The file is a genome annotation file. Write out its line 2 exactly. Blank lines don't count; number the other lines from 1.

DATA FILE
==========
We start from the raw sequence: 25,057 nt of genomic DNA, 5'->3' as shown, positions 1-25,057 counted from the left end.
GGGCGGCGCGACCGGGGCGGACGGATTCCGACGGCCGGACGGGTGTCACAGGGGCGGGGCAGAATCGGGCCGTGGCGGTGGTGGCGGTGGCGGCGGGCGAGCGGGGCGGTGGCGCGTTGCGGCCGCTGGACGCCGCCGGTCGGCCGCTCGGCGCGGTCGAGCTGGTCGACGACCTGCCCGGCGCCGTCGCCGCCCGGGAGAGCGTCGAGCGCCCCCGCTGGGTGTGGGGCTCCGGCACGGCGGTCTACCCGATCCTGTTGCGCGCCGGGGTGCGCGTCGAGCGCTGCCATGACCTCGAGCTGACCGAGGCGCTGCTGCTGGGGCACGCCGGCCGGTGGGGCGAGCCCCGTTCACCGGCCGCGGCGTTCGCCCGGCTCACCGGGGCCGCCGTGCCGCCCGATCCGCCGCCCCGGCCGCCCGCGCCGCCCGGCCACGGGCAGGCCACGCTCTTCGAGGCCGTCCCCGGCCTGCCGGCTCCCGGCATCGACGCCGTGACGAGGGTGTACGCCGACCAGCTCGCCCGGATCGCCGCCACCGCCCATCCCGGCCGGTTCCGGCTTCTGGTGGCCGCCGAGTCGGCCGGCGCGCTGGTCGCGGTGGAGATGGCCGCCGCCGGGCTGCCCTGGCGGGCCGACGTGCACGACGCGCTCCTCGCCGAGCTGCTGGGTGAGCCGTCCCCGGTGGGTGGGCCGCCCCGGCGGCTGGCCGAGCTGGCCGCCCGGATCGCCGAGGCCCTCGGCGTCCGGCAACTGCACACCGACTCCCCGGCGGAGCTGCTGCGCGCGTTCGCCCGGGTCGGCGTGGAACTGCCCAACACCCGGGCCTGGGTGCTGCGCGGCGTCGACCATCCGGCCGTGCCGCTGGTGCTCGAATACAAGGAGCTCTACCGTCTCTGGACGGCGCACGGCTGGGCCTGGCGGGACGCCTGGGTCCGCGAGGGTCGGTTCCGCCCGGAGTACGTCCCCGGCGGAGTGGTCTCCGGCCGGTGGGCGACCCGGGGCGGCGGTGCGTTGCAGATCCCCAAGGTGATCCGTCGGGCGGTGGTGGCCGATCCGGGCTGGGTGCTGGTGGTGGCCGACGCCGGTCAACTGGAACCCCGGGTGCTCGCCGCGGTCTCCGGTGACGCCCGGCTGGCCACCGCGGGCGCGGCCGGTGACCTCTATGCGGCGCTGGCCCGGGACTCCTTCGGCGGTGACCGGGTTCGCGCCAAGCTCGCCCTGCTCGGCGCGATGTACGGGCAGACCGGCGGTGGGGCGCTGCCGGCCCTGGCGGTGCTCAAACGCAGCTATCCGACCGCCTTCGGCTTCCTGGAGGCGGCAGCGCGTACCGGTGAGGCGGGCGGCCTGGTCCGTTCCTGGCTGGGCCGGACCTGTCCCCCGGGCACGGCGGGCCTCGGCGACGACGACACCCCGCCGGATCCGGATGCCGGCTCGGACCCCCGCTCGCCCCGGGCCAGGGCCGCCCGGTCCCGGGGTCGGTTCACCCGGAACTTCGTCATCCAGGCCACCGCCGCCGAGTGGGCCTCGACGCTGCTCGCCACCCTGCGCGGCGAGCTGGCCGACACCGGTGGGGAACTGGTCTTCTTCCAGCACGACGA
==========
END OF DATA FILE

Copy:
GGGCGGCGCGACCGGGGCGGACGGATTCCGACGGCCGGACGGGTGTCACAGGGGCGGGGCAGAATCGGGCCGTGGCGGTGGTGGCGGTGGCGGCGGGCGAGCGGGGCGGTGGCGCGTTGCGGCCGCTGGACGCCGCCGGTCGGCCGCTCGGCGCGGTCGAGCTGGTCGACGACCTGCCCGGCGCCGTCGCCGCCCGGGAGAGCGTCGAGCGCCCCCGCTGGGTGTGGGGCTCCGGCACGGCGGTCTACCCGATCCTGTTGCGCGCCGGGGTGCGCGTCGAGCGCTGCCATGACCTCGAGCTGACCGAGGCGCTGCTGCTGGGGCACGCCGGCCGGTGGGGCGAGCCCCGTTCACCGGCCGCGGCGTTCGCCCGGCTCACCGGGGCCGCCGTGCCGCCCGATCCGCCGCCCCGGCCGCCCGCGCCGCCCGGCCACGGGCAGGCCACGCTCTTCGAGGCCGTCCCCGGCCTGCCGGCTCCCGGCATCGACGCCGTGACGAGGGTGTACGCCGACCAGCTCGCCCGGATCGCCGCCACCGCCCATCCCGGCCGGTTCCGGCTTCTGGTGGCCGCCGAGTCGGCCGGCGCGCTGGTCGCGGTGGAGATGGCCGCCGCCGGGCTGCCCTGGCGGGCCGACGTGCACGACGCGCTCCTCGCCGAGCTGCTGGGTGAGCCGTCCCCGGTGGGTGGGCCGCCCCGGCGGCTGGCCGAGCTGGCCGCCCGGATCGCCGAGGCCCTCGGCGTCCGGCAACTGCACACCGACTCCCCGGCGGAGCTGCTGCGCGCGTTCGCCCGGGTCGGCGTGGAACTGCCCAACACCCGGGCCTGGGTGCTGCGCGGCGTCGACCATCCGGCCGTGCCGCTGGTGCTCGAATACAAGGAGCTCTACCGTCTCTGGACGGCGCACGGCTGGGCCTGGCGGGACGCCTGGGTCCGCGAGGGTCGGTTCCGCCCGGAGTACGTCCCCGGCGGAGTGGTCTCCGGCCGGTGGGCGACCCGGGGCGGCGGTGCGTTGCAGATCCCCAAGGTGATCCGTCGGGCGGTGGTGGCCGATCCGGGCTGGGTGCTGGTGGTGGCCGACGCCGGTCAACTGGAACCCCGGGTGCTCGCCGCGGTCTCCGGTGACGCCCGGCTGGCCACCGCGGGCGCGGCCGGTGACCTCTATGCGGCGCTGGCCCGGGACTCCTTCGGCGGTGACCGGGTTCGCGCCAAGCTCGCCCTGCTCGGCGCGATGTACGGGCAGACCGGCGGTGGGGCGCTGCCGGCCCTGGCGGTGCTCAAACGCAGCTATCCGACCGCCTTCGGCTTCCTGGAGGCGGCAGCGCGTACCGGTGAGGCGGGCGGCCTGGTCCGTTCCTGGCTGGGCCGGACCTGTCCCCCGGGCACGGCGGGCCTCGGCGACGACGACACCCCGCCGGATCCGGATGCCGGCTCGGACCCCCGCTCGCCCCGGGCCAGGGCCGCCCGGTCCCGGGGTCGGTTCACCCGGAACTTCGTCATCCAGGCCACCGCCGCCGAGTGGGCCTCGACGCTGCTCGCCACCCTGCGCGGCGAGCTGGCCGACACCGGTGGGGAACTGGTCTTCTTCCAGCACGACGA